- Designers: Bruno Cathala and Charles Chevallier
- Artist: Pascal Quidault
- Publisher: Bombyx
- Release Date: January 2020
Luke: Abyss was one of those games I loved for a long time. The aesthetic is fantastic, the game loop fairly compelling, and there a variety of ways to tackle the puzzle at hand.
Phil: It’s a game that you’ve introduced me to, and I’ve certainly dug what I’ve played of it.
Luke: Yet it’s a title that, over time, I realized I enjoyed for the social interactions and in-jokes I had with friends regarding the game than for the actual game itself. In many ways, Abyss has some hurdles that I couldn’t overcome in the long term, leading to its exodus from my collection.
Phil: Enter Conspiracy, a smaller, svelter, more streamlined iteration of the original released, what, 6 years after the original?
Luke: It caught my eye, especially with the variable covers and metal ton, so I knew we had to give it a go.
For those unfamiliar, Abyss games feature players fighting to be the best fish noble by gathering fish politicians to make fish laws. It sounds a bit goofy, but the dark aesthetic and devious tone sells a cutthroat vibe that makes for a fun and unique theme for the game.
Phil: What divides the original from Conspiracy is that the original had lots of extra stuff dolloped on top, some that worked and others that definitely didn’t. Here, a lot of the chaff has been removed to try and provide a purer experience.
Luke: Rather than a bidding game, Conspiracy focuses on the press-your-luck elements of its predecessor. On your turn, you may draw 1, 2, or 3 cards from the noble deck. Selecting one, you’ll place it in an inverse pyramid, shaping it in just the right way to earn points.
Phil: The catch? The nobles you don’t choose to keep are discarded to public pools organized by color. A player can choose, instead of drawing blindly, to just take all of the nobles from 1 of these public pools.
Luke: It’s a system that works well enough while reducing the amount of time the game takes to play, considering how long the bidding rounds could run at times.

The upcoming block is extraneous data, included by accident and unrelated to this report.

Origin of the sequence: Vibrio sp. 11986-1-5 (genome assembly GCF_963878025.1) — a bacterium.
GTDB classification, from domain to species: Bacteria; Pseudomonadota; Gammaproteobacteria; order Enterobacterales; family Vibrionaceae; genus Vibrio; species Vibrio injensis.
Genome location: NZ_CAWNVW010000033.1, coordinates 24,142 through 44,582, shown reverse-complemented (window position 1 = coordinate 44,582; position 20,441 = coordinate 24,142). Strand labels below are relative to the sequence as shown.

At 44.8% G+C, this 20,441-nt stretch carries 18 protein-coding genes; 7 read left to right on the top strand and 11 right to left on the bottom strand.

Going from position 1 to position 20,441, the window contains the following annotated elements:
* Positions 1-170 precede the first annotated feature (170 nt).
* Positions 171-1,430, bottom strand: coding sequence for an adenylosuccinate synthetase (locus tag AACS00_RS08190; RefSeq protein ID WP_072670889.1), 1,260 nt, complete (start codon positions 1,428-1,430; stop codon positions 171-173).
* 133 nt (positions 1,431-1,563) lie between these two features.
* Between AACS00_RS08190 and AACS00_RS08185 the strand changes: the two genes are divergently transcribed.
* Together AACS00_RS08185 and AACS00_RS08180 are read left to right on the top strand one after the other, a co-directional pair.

Phil: Nobles are much more generic this time around, with each faction composed of a set number of 0’s, 1’s, 2’s, 3’s, 4’s, and 6’s in the deck. Every 1, regardless of its faction color, shares the same power, meaning you’ll become quickly acquainted with what nobles do what.
Luke: Some of these nobles carry keys; collecting a set of 2 of the same will provide a location, which works nearly identically as drafting nobles. Each location provides points or a 1-use power.
Phil: Ultimately, players will score based on their highest-valued noble of each color, their biggest grouping of the same colored nobles, their locations, and whoever gathered the most pearls on their noble cards by the end of the game.
Luke: At first glance, this seemed like a great replacement for the original to me. Taking away the swinginess of some of the noble powers in Abyss and a lot of the fluff the expansions tried to add shows how strong a system this game can be.
Phil: The problem, however, is how easy it is for someone to get a runaway lead.
Luke: The game ends when someone completes their 15 card inverse pyramid, which suggests that everyone would finish at the same time since everyone gets 1 card for turn on average. But you forget that, if people end up discarding a lot of nobles, someone’s going to have the opportunity to draw 3 or 4 cards of the same color in a single turn.
Phil: Couple that with how valuable it is to have a large area of the same color in your pyramid and you have a recipe for disaster. Most of the games I’ve played have ended with pretty lopsided scores and a player who has maybe half of their structure built.
Luke: And honestly, luck can play a much bigger factor in this game than in Abyss. Where before you had blueprints you were building towards and trying to fulfill, giving you the chance to play and play around your opponents, here you just have to hope you draw into cards that will help what you’re vaguely working towards.
Phil: The last game I played, my opponent had a bunch of yellow cards in their structure and, when drawing 3 cards to try to get something of value into my own, I drew into 2 yellows and a green. The green is what I needed for my structure and was actually worth points to me, but leaving those 2 yellows for my enemy would make them all the stronger. Essentially, my choices were to gain some points and give my opponent a ton of points or gain almost no points and break my color chain to try and slow down the opponent’s rapid ascent to victory.
Luke: And it’s not uncommon to feels as if you’re a part of an uphill battle here. It’s unfortunate, and a factor that makes this a game we can’t really recommend, but it’s just an overpowering element of how games play out that there’s no getting around it.
Verdict: Conspiracy shares a lot of the great qualities of the original, with a fun game loop, great art, and interesting choices. Yet the frequency in which luck of the draw dictates a victory well in advance of the game’s end makes this a hard game to recommend to anyone but die-hard fans of the original.